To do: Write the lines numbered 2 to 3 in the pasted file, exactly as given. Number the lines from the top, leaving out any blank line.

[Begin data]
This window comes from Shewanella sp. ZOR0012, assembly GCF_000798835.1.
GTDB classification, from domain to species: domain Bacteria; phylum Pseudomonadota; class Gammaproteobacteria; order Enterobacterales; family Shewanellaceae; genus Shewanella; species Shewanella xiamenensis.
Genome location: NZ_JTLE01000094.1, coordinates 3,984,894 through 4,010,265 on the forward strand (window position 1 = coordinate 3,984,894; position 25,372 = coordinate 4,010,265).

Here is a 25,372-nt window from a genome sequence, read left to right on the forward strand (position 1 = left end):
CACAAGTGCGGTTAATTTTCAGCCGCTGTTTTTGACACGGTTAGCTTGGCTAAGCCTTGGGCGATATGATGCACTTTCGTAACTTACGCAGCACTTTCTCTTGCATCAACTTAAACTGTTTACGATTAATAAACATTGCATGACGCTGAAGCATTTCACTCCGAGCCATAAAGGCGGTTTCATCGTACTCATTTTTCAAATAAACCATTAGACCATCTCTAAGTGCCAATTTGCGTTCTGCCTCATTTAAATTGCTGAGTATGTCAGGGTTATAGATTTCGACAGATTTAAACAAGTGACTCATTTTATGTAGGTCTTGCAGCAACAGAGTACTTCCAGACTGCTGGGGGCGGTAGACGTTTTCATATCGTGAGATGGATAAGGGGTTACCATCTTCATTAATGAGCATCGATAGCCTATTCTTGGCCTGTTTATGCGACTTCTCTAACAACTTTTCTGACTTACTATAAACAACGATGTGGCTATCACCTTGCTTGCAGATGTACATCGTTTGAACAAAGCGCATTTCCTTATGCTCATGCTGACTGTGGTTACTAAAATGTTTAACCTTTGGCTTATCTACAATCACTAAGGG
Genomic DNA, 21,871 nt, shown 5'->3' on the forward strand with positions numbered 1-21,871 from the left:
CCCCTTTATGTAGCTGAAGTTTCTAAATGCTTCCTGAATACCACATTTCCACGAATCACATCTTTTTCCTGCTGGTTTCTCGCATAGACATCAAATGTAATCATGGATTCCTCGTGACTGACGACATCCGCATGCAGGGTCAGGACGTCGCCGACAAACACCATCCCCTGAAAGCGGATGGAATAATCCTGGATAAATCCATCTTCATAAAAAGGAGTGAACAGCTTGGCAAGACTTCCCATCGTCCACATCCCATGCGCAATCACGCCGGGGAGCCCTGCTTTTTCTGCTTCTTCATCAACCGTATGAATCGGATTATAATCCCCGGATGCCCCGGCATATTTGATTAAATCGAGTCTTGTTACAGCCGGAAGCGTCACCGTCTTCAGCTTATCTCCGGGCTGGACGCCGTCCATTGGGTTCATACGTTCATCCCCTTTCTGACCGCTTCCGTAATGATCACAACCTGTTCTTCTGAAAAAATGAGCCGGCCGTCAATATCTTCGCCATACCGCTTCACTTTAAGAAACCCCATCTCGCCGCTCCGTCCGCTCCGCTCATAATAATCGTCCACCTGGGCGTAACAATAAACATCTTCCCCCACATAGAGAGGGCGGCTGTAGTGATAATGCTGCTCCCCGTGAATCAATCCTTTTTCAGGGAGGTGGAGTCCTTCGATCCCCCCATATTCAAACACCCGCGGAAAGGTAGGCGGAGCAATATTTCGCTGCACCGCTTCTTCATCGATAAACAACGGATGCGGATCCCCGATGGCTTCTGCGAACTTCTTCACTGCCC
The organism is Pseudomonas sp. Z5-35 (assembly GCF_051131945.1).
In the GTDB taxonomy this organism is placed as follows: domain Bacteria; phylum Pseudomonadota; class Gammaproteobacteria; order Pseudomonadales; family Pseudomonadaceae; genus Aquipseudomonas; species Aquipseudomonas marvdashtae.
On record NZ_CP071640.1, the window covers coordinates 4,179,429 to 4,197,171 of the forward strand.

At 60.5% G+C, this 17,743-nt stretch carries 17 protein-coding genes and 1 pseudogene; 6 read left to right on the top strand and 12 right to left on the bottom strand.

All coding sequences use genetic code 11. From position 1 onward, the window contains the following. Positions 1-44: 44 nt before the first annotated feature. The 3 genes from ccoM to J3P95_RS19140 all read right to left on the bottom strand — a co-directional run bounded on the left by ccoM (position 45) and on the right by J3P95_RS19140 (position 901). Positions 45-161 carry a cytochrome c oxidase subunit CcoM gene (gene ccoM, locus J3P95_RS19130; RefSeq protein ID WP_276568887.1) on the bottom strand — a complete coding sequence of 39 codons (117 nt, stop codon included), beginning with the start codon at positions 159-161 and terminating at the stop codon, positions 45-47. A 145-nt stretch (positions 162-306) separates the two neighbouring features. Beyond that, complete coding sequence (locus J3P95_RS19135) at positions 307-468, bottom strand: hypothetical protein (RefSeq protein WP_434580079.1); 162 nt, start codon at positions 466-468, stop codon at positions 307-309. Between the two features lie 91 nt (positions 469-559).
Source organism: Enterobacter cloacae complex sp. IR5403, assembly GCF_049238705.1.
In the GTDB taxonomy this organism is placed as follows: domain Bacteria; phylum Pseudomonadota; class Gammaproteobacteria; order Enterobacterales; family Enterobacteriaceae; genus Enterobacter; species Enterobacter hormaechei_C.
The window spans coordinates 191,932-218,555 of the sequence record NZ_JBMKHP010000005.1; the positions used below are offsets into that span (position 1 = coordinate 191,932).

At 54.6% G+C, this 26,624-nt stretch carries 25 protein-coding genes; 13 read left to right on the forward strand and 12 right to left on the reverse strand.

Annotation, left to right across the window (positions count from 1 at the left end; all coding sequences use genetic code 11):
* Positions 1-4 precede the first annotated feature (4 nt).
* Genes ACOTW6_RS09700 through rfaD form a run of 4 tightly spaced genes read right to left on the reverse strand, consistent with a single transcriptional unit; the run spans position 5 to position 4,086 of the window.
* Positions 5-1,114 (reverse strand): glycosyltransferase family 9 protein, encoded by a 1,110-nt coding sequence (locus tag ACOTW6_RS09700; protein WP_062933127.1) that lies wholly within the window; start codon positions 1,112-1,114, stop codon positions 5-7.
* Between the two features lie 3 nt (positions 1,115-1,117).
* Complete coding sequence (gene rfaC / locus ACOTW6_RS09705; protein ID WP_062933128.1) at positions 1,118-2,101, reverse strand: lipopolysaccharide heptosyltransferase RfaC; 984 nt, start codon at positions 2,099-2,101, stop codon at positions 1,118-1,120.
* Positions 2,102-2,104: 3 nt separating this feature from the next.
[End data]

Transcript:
GTDB classification, from domain to species: domain Bacteria; phylum Pseudomonadota; class Gammaproteobacteria; order Enterobacterales; family Shewanellaceae; genus Shewanella; species Shewanella xiamenensis.
Genome location: NZ_JTLE01000094.1, coordinates 3,984,894 through 4,010,265 on the forward strand (window position 1 = coordinate 3,984,894; position 25,372 = coordinate 4,010,265).